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After a Heart Attack

written by: Diana Cooper • edited by: Lisa Lambson • updated: 9/15/2010

After a heart attack, the risk of having another one is higher than normal. However, depending on the damage to the heart, it is possible for survivors to lead a normal life. Learn how you can improve your chances by following important heart attack prevention measures.

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    Life After a Heart Attack

    Heart If you are one of the 1.1 million people (per year) in the United States that suffered a heart attack and was fortunate to survive (nearly half do not make it), it is possible to continue living a full and active life.

    The first two days after a heart attack are the most critical. Rest is important so your heart has an opportunity to heal. Your activity level will start out slow and, if there are no complications, you should be discharged from the hospital in 5-7 days.

    The amount of activity you can do depends on the condition of your heart. As time passes, the damaged tissue of the heart is replaced by scar tissue. Most people can return to their normal routines in 6-12 weeks. Others may take longer or may have to limit their activities for the rest of their lives.

    Cardiac rehabilitation is recommended after having a heart attack so appropriate limitations can be set. An exercise specialist will work with you to develop an exercise plan that is best for your needs.

    Most people are able to go back to work in 1-3 months. You may have to start out doing less (probably work part time) for a short period or, if your job involves strenuous work, you may have to wait longer before returning or look for a less stressful job.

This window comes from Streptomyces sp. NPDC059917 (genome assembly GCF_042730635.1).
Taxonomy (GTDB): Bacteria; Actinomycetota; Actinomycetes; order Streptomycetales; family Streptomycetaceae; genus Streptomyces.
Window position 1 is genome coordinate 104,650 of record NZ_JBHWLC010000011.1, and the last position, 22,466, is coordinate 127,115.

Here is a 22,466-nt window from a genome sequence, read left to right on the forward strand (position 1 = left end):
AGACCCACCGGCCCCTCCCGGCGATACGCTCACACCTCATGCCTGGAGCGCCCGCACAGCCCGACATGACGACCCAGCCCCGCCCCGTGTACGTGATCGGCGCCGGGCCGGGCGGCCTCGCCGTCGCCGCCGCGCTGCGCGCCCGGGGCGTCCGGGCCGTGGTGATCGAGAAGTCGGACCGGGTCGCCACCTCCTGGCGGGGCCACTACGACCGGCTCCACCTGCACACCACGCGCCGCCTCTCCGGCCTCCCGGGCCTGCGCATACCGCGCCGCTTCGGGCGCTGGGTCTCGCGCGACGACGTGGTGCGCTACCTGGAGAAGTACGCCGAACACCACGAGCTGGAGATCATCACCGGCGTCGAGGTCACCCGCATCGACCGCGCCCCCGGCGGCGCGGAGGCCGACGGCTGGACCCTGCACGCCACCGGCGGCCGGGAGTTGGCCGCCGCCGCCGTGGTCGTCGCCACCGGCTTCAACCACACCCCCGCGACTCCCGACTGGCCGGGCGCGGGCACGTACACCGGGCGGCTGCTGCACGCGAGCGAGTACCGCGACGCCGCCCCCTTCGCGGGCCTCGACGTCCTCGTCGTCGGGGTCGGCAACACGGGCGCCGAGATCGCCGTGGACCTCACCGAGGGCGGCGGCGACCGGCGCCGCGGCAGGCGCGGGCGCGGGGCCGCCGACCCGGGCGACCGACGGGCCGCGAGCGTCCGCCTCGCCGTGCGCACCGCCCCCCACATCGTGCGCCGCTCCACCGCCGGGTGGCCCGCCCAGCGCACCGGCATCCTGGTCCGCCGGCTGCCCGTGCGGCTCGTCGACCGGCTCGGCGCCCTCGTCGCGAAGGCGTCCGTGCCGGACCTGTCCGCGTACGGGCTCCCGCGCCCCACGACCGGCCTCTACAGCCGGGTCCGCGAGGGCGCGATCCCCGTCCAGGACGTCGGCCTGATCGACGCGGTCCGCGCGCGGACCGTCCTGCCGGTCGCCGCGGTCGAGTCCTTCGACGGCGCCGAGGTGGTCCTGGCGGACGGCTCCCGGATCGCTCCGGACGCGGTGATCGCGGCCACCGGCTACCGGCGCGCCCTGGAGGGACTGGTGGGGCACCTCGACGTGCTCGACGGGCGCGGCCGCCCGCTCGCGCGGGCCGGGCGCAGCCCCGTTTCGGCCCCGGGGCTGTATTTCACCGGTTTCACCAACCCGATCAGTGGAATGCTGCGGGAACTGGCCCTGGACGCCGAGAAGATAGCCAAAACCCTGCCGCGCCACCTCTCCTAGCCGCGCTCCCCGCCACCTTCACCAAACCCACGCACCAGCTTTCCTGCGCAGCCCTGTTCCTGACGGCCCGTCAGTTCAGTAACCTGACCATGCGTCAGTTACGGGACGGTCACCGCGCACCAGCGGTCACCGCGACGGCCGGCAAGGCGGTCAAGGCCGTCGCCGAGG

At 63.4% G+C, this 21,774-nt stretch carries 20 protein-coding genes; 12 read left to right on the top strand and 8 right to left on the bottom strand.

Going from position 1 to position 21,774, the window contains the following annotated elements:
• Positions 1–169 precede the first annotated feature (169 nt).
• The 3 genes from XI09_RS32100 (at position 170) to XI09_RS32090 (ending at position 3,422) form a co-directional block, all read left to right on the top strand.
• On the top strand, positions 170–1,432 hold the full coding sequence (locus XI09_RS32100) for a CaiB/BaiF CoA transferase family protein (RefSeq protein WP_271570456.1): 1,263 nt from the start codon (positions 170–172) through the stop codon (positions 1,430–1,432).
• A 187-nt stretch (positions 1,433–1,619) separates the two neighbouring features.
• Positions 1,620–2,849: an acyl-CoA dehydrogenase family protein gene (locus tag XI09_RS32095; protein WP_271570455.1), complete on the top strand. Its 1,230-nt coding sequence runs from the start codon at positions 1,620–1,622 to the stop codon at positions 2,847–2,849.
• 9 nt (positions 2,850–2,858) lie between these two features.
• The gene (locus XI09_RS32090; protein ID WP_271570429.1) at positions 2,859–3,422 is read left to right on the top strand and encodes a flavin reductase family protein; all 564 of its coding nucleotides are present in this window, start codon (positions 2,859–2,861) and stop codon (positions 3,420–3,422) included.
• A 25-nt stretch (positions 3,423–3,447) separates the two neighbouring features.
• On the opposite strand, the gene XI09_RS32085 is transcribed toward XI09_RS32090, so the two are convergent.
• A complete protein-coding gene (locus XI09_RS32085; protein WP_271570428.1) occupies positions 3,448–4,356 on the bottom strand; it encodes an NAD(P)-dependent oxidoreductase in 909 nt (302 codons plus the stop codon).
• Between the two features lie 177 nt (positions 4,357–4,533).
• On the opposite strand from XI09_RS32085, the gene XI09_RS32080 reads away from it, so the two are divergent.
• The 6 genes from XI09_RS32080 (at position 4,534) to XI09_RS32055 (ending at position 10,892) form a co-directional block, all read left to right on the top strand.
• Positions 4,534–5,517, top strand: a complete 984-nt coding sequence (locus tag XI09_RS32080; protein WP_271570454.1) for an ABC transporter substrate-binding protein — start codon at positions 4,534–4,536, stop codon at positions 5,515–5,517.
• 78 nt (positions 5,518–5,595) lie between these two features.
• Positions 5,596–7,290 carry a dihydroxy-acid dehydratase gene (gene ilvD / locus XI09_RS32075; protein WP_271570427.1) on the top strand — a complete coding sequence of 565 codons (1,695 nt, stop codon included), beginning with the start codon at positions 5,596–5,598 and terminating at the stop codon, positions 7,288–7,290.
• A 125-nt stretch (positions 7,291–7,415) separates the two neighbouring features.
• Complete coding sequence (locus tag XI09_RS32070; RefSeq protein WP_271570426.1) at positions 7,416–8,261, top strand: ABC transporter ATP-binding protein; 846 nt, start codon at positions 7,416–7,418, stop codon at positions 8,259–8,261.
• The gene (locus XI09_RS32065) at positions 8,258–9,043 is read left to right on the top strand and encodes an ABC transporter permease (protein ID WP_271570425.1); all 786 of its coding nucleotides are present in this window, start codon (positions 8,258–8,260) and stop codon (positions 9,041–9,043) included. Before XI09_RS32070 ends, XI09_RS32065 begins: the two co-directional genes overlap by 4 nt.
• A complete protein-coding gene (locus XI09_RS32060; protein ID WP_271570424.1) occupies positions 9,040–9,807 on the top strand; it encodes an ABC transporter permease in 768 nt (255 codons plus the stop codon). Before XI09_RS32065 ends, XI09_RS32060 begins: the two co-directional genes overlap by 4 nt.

Depending on state laws, you should be able to start driving after 4 weeks. Stressful driving situations, such as driving in a big city or during rush hour, and long journeys should be avoided until the time is right.

    Normally, you can resume sexual activity after 3-4 weeks. As with other activities, you will want to work your way back to your normal pattern slowly.

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    Preventing Another Attack

    One in four people become depressed after a heart attack. Depression can affect recovery, require rehospitalization, and also be fatal. If you are having signs of depression, seek help.

    If you smoke or chew tobacco, quit. Tobacco constricts coronary arteries and decreases blood flow to the heart muscles.

    Exercise boosts energy, strengthens the heart, and helps in weight loss. It may also help lower blood pressure and cholesterol levels. Walking, cycling, and swimming are some of the best types of exercise and should be performed (when your exercise plan allows) at least 3 times a week for 30 minutes each day.

    Eat nutritiously. Include fish, fresh fruits and vegetables, and other healthy foods and beverages in your diet. Limit alcohol and salt intake.

    Prevention after a heart attack should be taken seriously. About 10% of people who have a heart attack will experience another one within a year. Every year after that, the risk drops about 3%.

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    Photo Credit

    Image courtesy of the National Library of Medicine (NLM)

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    Disclaimer

    Please read this disclaimer regarding the information contained within this article.